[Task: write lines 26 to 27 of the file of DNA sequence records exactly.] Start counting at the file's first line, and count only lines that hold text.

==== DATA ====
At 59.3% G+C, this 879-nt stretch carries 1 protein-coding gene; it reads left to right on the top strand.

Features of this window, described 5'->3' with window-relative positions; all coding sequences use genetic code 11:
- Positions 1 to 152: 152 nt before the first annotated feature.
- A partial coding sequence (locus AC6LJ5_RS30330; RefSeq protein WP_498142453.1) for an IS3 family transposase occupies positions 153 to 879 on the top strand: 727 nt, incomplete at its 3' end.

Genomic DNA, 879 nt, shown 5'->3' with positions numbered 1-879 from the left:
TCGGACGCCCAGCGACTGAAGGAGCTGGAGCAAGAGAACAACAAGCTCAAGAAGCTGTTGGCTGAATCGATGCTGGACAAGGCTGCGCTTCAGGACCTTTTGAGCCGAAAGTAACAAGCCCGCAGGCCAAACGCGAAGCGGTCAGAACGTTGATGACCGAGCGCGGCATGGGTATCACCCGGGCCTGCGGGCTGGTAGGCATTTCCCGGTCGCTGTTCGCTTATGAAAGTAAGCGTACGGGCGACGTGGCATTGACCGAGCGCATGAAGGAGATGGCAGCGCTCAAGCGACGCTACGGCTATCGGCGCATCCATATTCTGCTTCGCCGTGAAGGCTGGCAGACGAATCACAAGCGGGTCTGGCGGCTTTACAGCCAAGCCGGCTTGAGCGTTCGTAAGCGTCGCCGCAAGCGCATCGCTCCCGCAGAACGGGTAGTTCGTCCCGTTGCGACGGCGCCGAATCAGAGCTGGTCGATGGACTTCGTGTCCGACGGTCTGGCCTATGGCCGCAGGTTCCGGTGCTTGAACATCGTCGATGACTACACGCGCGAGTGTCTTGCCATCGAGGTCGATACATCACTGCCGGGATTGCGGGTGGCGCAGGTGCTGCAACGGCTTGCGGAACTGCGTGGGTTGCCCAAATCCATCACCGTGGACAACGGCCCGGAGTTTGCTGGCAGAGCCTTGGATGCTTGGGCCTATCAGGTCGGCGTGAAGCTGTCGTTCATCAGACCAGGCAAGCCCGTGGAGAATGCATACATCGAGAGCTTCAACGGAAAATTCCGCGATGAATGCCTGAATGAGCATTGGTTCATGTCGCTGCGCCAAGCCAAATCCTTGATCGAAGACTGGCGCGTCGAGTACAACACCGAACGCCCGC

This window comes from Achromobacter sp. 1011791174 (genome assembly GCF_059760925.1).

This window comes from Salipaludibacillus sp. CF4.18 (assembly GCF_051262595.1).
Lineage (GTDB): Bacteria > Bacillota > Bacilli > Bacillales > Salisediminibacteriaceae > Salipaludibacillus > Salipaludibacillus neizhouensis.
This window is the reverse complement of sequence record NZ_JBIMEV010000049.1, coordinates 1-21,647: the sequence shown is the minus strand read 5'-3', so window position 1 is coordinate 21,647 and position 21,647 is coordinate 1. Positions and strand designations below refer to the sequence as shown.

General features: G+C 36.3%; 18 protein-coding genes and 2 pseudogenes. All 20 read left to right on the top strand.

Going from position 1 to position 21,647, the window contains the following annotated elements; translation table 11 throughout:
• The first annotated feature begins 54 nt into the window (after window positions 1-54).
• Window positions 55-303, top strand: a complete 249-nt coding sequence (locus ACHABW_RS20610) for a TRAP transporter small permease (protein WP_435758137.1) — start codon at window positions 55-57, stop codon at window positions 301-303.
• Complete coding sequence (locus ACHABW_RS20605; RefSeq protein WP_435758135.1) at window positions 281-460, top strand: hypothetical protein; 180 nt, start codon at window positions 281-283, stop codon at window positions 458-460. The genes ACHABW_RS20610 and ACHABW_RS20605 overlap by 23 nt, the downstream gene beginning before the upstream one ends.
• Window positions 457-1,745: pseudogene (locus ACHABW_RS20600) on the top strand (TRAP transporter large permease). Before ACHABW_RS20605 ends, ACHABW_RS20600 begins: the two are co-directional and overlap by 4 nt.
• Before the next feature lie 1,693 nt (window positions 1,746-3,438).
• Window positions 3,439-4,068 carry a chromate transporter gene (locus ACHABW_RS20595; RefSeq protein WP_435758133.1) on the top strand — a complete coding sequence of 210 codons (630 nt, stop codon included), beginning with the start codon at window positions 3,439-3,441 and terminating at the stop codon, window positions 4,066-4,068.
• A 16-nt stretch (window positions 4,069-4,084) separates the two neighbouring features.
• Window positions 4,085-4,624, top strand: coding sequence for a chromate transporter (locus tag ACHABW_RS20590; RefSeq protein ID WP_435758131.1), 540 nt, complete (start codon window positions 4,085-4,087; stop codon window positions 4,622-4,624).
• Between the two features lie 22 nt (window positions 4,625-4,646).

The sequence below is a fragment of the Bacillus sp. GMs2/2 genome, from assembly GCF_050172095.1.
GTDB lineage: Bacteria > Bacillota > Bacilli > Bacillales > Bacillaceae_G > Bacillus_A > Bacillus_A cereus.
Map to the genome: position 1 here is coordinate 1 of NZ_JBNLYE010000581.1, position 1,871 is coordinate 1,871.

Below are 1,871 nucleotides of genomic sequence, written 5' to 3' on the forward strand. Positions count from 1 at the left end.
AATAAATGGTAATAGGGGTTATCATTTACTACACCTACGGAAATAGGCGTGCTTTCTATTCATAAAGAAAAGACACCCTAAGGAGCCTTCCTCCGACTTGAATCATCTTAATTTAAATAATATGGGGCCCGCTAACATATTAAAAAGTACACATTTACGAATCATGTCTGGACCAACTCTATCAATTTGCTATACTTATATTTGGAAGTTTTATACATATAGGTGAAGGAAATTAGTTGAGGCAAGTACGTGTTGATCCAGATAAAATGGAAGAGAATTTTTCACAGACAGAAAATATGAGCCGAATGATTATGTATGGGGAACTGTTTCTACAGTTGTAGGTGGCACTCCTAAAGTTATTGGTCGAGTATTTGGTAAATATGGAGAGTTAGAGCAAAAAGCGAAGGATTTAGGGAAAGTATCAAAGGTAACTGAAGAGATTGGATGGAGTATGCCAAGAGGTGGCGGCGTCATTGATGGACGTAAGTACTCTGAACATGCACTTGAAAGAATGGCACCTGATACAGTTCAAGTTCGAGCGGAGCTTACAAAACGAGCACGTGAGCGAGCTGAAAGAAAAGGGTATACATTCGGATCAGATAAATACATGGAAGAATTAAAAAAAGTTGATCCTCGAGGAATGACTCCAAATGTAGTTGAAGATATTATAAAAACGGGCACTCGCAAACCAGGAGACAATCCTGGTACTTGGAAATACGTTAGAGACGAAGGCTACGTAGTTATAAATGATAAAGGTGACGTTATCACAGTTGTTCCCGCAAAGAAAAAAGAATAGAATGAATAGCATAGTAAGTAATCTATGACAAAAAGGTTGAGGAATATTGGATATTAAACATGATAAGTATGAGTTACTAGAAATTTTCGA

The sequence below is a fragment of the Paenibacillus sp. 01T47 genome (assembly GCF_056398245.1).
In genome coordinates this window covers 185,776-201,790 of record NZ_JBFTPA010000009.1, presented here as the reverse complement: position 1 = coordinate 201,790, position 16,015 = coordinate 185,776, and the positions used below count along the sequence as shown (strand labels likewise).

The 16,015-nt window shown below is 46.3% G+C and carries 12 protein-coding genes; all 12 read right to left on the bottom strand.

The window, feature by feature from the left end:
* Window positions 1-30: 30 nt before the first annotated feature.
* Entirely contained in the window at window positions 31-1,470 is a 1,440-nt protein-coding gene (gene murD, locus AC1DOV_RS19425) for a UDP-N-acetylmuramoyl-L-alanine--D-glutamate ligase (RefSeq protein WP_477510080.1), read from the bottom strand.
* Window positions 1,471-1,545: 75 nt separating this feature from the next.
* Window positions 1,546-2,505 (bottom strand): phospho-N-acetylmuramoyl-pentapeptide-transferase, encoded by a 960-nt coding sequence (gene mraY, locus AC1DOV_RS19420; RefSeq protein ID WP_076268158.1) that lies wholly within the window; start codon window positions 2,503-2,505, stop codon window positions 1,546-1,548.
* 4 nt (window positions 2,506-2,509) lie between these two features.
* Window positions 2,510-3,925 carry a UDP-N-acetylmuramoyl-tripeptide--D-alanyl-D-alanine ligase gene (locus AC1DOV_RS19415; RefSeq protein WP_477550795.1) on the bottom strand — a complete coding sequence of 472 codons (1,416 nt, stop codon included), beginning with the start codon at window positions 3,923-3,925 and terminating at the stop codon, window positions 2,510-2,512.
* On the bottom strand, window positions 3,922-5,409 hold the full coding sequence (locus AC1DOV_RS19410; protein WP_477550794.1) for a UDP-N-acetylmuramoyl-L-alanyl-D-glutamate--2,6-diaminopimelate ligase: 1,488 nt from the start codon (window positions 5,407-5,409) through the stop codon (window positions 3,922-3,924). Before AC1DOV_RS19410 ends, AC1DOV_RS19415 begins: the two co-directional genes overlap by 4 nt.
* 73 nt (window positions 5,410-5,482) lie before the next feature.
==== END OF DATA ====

AATAAATGGTAATAGGGGTTATCATTTACTACACCTACGGAAATAGGCGTGCTTTCTATTCATAAAGAAAAGACACCCTAAGGAGCCTTCCTCCGACTTGAATCATCTTAATTTAAATAATATGGGGCCCGCTAACATATTAAAAAGTACACATTTACGAATCATGTCTGGACCAACTCTATCAATTTGCTATACTTATATTTGGAAGTTTTATACATATAGGTGAAGGAAATTAGTTGAGGCAAGTACGTGTTGATCCAGATAAAATGGAAGAGAATTTTTCACAGACAGAAAATATGAGCCGAATGATTATGTATGGGGAACTGTTTCTACAGTTGTAGGTGGCACTCCTAAAGTTATTGGTCGAGTATTTGGTAAATATGGAGAGTTAGAGCAAAAAGCGAAGGATTTAGGGAAAGTATCAAAGGTAACTGAAGAGATTGGATGGAGTATGCCAAGAGGTGGCGGCGTCATTGATGGACGTAAGTACTCTGAACATGCACTTGAAAGAATGGCACCTGATACAGTTCAAGTTCGAGCGGAGCTTACAAAACGAGCACGTGAGCGAGCTGAAAGAAAAGGGTATACATTCGGATCAGATAAATACATGGAAGAATTAAAAAAAGTTGATCCTCGAGGAATGACTCCAAATGTAGTTGAAGATATTATAAAAACGGGCACTCGCAAACCAGGAGACAATCCTGGTACTTGGAAATACGTTAGAGACGAAGGCTACGTAGTTATAAATGATAAAGGTGACGTTATCACAGTTGTTCCCGCAAAGAAAAAAGAATAGAATGAATAGCATAGTAAGTAATCTATGACAAAAAGGTTGAGGAATATTGGATATTAAACATGATAAGTATGAGTTACTAGAAATTTTCGA

The sequence below is a fragment of the Paenibacillus sp. 01T47 genome (assembly GCF_056398245.1).